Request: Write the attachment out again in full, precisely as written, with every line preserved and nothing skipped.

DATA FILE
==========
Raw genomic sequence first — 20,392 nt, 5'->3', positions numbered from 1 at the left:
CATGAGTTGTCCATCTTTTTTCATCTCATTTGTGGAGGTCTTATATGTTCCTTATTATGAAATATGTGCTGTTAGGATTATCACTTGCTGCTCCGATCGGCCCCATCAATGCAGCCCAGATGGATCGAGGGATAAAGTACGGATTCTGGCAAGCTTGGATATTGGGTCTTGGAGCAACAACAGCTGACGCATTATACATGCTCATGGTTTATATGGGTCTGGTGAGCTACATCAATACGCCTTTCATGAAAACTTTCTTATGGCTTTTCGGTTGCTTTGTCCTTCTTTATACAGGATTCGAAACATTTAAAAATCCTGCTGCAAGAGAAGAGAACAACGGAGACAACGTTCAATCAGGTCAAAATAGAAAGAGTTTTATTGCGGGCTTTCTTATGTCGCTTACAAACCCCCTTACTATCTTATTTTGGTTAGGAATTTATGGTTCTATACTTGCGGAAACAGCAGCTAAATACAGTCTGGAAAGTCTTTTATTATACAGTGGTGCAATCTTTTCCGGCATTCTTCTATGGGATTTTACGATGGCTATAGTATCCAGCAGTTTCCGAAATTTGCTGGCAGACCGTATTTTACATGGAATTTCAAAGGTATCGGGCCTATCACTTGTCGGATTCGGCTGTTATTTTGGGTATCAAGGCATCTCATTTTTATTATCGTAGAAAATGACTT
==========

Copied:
Raw genomic sequence first — 20,392 nt, 5'->3', positions numbered from 1 at the left:
CATGAGTTGTCCATCTTTTTTCATCTCATTTGTGGAGGTCTTATATGTTCCTTATTATGAAATATGTGCTGTTAGGATTATCACTTGCTGCTCCGATCGGCCCCATCAATGCAGCCCAGATGGATCGAGGGATAAAGTACGGATTCTGGCAAGCTTGGATATTGGGTCTTGGAGCAACAACAGCTGACGCATTATACATGCTCATGGTTTATATGGGTCTGGTGAGCTACATCAATACGCCTTTCATGAAAACTTTCTTATGGCTTTTCGGTTGCTTTGTCCTTCTTTATACAGGATTCGAAACATTTAAAAATCCTGCTGCAAGAGAAGAGAACAACGGAGACAACGTTCAATCAGGTCAAAATAGAAAGAGTTTTATTGCGGGCTTTCTTATGTCGCTTACAAACCCCCTTACTATCTTATTTTGGTTAGGAATTTATGGTTCTATACTTGCGGAAACAGCAGCTAAATACAGTCTGGAAAGTCTTTTATTATACAGTGGTGCAATCTTTTCCGGCATTCTTCTATGGGATTTTACGATGGCTATAGTATCCAGCAGTTTCCGAAATTTGCTGGCAGACCGTATTTTACATGGAATTTCAAAGGTATCGGGCCTATCACTTGTCGGATTCGGCTGTTATTTTGGGTATCAAGGCATCTCATTTTTATTATCGTAGAAAATGACTT